Internet-Interception Equipment: Targets Emails, Online Chats and Facebook Messages Using Massive Interception
French technology company is offloading its business that sells Internet-interception equipment, a move that comes six months after it became public that Moammar Gadhafi's regime had been using the technology to spy on Libyans.
The company said it had "signed an exclusivity agreement with a view to negotiating the sale of the activities" related to its interception product. The company declined to identify the buyer.
The system, which was developed for Libya after signing a 2007 contract with the regime there, allowed Gadhafi's security services to intercept emails, online chats and Facebook messages of targets. The sophisticated electronic spying by the Gadhafi government continued as Libya 's revolution kicked off in February of last year.
First Look Inside Security Unit:
A surveillance center in Tripoli provided clear evidence of foreign companies' cooperation in the repression of Libyans under Col. Moammar Gadhafi's rule.
The existence of a surveillance center in Tripoli outfitted with the equipment was first reported last August. According to surveillance files reviewed, the regime wielded the snooping technology against Libyan dissidents, journalists, human-rights campaigners and everyday enemies of the state.
The company said the business falls outside its core remit. "This activity is nonstrategic for the our business model which wishes to focus...its expertise on mission-critical electronic systems and, in particular, on areas involving the protection of personnel and national security," the company said in a statement, referring to the product.
The business represents less than 0.5% of it's overall revenue, the statement said. The company reported revenue of €1.3 billion ($1.71 billion) in 2011, suggesting sales from the business would have been less than €65 million in that year.
A significant chunk of it's revenue streams for the system is thought to have come from Arab and African governments. An spokeswoman couldn't be reached for comment on, but last year declined to comment on specific contracts outside of Libya.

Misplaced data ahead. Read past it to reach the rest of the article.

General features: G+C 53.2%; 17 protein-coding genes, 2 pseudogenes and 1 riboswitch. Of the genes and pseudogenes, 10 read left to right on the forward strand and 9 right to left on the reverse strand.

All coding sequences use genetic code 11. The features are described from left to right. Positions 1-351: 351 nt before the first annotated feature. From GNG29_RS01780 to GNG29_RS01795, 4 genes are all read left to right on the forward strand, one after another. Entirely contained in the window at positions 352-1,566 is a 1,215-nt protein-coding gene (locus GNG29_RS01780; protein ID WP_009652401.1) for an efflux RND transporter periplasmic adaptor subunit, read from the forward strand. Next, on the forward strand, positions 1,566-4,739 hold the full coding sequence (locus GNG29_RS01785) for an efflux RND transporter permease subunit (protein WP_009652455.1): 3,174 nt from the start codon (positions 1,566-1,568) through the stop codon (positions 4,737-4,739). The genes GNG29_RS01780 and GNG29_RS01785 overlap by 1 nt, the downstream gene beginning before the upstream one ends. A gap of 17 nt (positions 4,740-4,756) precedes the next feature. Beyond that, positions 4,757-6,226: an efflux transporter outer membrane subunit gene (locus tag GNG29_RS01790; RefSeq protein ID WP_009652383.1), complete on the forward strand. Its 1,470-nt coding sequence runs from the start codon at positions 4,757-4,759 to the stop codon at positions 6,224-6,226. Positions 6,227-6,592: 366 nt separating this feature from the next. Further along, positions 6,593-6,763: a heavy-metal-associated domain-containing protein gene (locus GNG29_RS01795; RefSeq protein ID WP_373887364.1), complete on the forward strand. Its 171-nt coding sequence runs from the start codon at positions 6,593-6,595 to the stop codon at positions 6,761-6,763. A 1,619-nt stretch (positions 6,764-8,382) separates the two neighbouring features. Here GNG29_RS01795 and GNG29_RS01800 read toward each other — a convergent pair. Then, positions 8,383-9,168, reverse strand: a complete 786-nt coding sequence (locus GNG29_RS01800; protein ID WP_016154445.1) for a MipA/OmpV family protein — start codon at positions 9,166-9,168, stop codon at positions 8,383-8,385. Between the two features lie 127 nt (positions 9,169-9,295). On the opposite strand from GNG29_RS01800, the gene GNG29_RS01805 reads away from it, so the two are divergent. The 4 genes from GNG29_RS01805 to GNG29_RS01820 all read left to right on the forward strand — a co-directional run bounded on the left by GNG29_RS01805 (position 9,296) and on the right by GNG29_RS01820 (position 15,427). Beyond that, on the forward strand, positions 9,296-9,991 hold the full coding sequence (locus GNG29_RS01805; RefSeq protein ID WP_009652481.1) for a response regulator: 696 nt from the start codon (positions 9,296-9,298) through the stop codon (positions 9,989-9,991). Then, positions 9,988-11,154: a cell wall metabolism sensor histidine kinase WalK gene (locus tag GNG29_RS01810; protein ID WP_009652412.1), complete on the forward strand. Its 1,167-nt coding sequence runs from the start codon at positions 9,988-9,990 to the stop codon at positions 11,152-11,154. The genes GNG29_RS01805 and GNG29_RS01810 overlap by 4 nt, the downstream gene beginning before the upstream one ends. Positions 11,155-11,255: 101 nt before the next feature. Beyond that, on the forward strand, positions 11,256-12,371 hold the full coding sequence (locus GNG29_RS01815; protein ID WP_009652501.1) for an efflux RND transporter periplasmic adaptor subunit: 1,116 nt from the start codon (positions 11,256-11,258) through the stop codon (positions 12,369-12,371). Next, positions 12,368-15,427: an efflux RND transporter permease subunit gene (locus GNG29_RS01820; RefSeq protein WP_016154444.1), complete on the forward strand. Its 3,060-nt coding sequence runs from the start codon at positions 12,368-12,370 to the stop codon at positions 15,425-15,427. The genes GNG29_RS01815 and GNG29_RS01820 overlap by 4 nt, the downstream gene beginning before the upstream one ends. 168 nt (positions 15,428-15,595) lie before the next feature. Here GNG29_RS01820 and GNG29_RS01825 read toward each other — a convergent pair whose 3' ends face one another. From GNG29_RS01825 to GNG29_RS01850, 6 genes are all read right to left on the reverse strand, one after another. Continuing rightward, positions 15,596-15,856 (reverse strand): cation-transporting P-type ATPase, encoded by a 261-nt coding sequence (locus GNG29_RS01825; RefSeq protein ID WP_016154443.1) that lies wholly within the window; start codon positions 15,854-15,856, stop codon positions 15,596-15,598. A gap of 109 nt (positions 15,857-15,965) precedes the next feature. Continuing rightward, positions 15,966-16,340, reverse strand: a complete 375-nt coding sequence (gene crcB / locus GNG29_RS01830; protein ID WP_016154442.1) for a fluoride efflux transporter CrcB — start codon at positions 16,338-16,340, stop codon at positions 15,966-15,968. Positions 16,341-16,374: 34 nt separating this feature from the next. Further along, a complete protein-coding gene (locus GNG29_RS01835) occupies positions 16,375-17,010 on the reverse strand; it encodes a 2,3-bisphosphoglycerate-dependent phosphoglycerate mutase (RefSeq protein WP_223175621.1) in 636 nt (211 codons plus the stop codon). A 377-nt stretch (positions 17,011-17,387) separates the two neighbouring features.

It is unclear how much the Arab Spring revolutions have affected sales of the system, or the profitability of existing contracts. The company said that the buyer would take over existing contracts.
The system in Libya was switched off last year after Moammar Gadhafi and his allies began losing grip on the country. It remained offline as of the start of 2012. The payment structure of the contract with the former regime is unclear. It's also unclear if the company is still owed money.
In the past, both the company and the buyer have defended the decision to sell the interception system to Gadhafi.
"The contract was concluded at a time when the international community was in the process of diplomatic rapprochement with Libya , which was looking to fight against terrorism and acts perpetrated by al Qaeda," said in September.
It's unknown if the likely new owner will sell the interception technology to repressive governments or service potentially controversial existing contracts that may exist outside of Libya.
It's dealings in Libya became the subject of attention after it was discovered the abandoned spy center in Tripoli where agents working for Gadhafi sat in an open-plan office and operated the system to sift through the online communications of Libyan targets. The technology intercepted the flow of traffic from Libya 's main Internet service provider and harvested information from the stream using a method known as deep-packet inspection.
The spy center was lined with posters and English-language training manuals stamped with the name (deleted). One poster hanging in the center, which described the system, said: "Whereas many Internet interception systems carry out basic filtering on IP address and extract only those communications from the global flow (Lawful Interception), Our Interception system analyses and stores all the communications from the monitored link (Massive interception)."
Lawmakers from the opposition Socialist Party in France have called for a parliamentary inquiry into any role the French government might have played in facilitating such a sale of equipment to Libya . The request is still making its way through the government there.
Human-rights groups have filed court complaints asking French prosecutors to investigate for what the groups call possible violations of export rules and complicity in torture. Those complaints are pending.
The company says it has done nothing wrong. The company's activities, it says, "strictly adhere to the statutory and regulatory requirements of both European and French international conventions."
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